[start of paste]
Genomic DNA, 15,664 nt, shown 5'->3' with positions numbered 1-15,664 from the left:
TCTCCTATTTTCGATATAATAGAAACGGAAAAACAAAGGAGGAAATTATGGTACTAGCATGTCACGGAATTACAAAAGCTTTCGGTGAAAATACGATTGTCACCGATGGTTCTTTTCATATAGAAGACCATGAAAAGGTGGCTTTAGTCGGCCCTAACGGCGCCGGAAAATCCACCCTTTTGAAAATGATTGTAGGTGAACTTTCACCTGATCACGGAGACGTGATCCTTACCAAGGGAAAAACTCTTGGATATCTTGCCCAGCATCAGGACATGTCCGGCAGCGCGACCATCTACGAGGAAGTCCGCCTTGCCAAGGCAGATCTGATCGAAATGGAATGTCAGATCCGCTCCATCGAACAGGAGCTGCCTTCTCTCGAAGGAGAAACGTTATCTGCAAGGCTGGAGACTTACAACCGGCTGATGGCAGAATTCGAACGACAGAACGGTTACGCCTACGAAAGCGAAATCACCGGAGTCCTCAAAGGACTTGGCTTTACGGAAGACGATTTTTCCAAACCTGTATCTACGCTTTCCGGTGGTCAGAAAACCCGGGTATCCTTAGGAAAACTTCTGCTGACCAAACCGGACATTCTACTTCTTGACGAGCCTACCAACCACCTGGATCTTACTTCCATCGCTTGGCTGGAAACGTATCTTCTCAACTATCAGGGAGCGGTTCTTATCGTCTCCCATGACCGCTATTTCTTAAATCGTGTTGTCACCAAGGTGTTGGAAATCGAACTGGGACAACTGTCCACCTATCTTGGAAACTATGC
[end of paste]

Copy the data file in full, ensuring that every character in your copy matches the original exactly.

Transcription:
Genomic DNA, 15,664 nt, shown 5'->3' with positions numbered 1-15,664 from the left:
TCTCCTATTTTCGATATAATAGAAACGGAAAAACAAAGGAGGAAATTATGGTACTAGCATGTCACGGAATTACAAAAGCTTTCGGTGAAAATACGATTGTCACCGATGGTTCTTTTCATATAGAAGACCATGAAAAGGTGGCTTTAGTCGGCCCTAACGGCGCCGGAAAATCCACCCTTTTGAAAATGATTGTAGGTGAACTTTCACCTGATCACGGAGACGTGATCCTTACCAAGGGAAAAACTCTTGGATATCTTGCCCAGCATCAGGACATGTCCGGCAGCGCGACCATCTACGAGGAAGTCCGCCTTGCCAAGGCAGATCTGATCGAAATGGAATGTCAGATCCGCTCCATCGAACAGGAGCTGCCTTCTCTCGAAGGAGAAACGTTATCTGCAAGGCTGGAGACTTACAACCGGCTGATGGCAGAATTCGAACGACAGAACGGTTACGCCTACGAAAGCGAAATCACCGGAGTCCTCAAAGGACTTGGCTTTACGGAAGACGATTTTTCCAAACCTGTATCTACGCTTTCCGGTGGTCAGAAAACCCGGGTATCCTTAGGAAAACTTCTGCTGACCAAACCGGACATTCTACTTCTTGACGAGCCTACCAACCACCTGGATCTTACTTCCATCGCTTGGCTGGAAACGTATCTTCTCAACTATCAGGGAGCGGTTCTTATCGTCTCCCATGACCGCTATTTCTTAAATCGTGTTGTCACCAAGGTGTTGGAAATCGAACTGGGACAACTGTCCACCTATCTTGGAAACTATGC